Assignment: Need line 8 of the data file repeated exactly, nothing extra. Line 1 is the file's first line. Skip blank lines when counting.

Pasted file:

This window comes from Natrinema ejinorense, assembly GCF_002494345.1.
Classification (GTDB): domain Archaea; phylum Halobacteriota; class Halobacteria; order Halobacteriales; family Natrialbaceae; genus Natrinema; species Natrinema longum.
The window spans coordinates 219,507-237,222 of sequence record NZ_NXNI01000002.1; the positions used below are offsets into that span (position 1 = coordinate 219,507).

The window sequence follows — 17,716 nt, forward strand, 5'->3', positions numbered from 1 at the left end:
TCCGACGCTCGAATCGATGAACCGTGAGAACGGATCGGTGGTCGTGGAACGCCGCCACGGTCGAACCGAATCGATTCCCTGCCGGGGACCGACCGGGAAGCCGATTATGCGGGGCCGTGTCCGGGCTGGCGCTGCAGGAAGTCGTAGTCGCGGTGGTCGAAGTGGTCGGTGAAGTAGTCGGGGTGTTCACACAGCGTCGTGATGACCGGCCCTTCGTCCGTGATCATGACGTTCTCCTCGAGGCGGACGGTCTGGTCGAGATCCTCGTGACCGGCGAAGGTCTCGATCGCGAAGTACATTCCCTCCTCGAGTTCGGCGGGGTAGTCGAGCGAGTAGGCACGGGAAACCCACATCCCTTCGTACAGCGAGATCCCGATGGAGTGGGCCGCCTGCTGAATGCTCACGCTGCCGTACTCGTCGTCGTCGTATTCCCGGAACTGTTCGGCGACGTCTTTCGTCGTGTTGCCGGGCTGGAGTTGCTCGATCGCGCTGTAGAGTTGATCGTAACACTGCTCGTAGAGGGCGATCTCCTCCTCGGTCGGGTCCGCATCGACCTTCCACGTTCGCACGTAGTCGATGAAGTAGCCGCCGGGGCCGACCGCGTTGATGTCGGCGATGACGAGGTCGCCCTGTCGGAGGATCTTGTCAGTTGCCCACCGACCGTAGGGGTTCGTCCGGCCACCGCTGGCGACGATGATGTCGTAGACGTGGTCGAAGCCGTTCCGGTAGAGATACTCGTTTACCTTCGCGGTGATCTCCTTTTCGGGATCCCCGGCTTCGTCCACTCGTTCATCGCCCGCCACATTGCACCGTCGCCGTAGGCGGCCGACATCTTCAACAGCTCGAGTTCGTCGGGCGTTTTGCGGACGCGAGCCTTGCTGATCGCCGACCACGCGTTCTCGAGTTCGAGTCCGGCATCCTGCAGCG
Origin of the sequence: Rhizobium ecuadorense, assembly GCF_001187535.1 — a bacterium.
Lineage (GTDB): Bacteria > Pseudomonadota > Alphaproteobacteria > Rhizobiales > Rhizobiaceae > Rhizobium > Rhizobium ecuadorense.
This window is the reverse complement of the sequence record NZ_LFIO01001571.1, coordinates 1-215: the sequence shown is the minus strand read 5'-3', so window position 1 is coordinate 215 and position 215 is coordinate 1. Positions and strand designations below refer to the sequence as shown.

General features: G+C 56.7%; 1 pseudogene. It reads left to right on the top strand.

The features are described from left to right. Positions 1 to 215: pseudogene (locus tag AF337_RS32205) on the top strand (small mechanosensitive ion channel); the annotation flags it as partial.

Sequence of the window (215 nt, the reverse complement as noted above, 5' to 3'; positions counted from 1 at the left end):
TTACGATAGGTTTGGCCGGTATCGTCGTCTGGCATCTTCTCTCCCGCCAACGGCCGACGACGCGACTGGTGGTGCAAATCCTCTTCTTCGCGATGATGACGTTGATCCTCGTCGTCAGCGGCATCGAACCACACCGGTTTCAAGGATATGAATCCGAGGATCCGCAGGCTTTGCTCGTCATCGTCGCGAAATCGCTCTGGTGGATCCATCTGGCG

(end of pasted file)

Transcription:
This window is the reverse complement of the sequence record NZ_LFIO01001571.1, coordinates 1-215: the sequence shown is the minus strand read 5'-3', so window position 1 is coordinate 215 and position 215 is coordinate 1. Positions and strand designations below refer to the sequence as shown.